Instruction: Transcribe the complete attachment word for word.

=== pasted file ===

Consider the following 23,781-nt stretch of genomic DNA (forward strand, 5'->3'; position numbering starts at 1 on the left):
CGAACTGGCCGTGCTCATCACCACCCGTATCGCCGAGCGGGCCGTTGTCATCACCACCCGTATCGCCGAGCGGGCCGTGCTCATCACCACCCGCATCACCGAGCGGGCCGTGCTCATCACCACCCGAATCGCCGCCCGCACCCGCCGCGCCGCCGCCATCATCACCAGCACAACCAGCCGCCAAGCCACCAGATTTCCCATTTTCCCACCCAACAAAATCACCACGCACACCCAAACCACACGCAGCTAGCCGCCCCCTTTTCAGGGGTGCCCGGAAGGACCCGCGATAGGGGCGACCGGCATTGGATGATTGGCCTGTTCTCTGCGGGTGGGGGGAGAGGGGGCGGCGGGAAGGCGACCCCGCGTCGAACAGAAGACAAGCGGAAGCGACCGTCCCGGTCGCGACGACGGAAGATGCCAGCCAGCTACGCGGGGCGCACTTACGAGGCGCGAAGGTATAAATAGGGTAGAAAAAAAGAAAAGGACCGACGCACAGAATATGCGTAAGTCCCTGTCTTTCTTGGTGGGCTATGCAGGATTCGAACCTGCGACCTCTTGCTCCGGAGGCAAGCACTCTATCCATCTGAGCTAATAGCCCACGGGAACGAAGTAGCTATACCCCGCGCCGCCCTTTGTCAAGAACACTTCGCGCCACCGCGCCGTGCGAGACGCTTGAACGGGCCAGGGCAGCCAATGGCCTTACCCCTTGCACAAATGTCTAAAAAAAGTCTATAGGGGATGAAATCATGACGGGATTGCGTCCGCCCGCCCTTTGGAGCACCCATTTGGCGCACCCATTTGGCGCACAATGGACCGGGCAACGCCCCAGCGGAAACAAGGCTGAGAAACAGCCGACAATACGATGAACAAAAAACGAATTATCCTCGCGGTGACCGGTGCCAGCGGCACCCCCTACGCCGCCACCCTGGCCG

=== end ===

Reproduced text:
Consider the following 23,781-nt stretch of genomic DNA (forward strand, 5'->3'; position numbering starts at 1 on the left):
CGAACTGGCCGTGCTCATCACCACCCGTATCGCCGAGCGGGCCGTTGTCATCACCACCCGTATCGCCGAGCGGGCCGTGCTCATCACCACCCGCATCACCGAGCGGGCCGTGCTCATCACCACCCGAATCGCCGCCCGCACCCGCCGCGCCGCCGCCATCATCACCAGCACAACCAGCCGCCAAGCCACCAGATTTCCCATTTTCCCACCCAACAAAATCACCACGCACACCCAAACCACACGCAGCTAGCCGCCCCCTTTTCAGGGGTGCCCGGAAGGACCCGCGATAGGGGCGACCGGCATTGGATGATTGGCCTGTTCTCTGCGGGTGGGGGGAGAGGGGGCGGCGGGAAGGCGACCCCGCGTCGAACAGAAGACAAGCGGAAGCGACCGTCCCGGTCGCGACGACGGAAGATGCCAGCCAGCTACGCGGGGCGCACTTACGAGGCGCGAAGGTATAAATAGGGTAGAAAAAAAGAAAAGGACCGACGCACAGAATATGCGTAAGTCCCTGTCTTTCTTGGTGGGCTATGCAGGATTCGAACCTGCGACCTCTTGCTCCGGAGGCAAGCACTCTATCCATCTGAGCTAATAGCCCACGGGAACGAAGTAGCTATACCCCGCGCCGCCCTTTGTCAAGAACACTTCGCGCCACCGCGCCGTGCGAGACGCTTGAACGGGCCAGGGCAGCCAATGGCCTTACCCCTTGCACAAATGTCTAAAAAAAGTCTATAGGGGATGAAATCATGACGGGATTGCGTCCGCCCGCCCTTTGGAGCACCCATTTGGCGCACCCATTTGGCGCACAATGGACCGGGCAACGCCCCAGCGGAAACAAGGCTGAGAAACAGCCGACAATACGATGAACAAAAAACGAATTATCCTCGCGGTGACCGGTGCCAGCGGCACCCCCTACGCCGCCACCCTGGCCG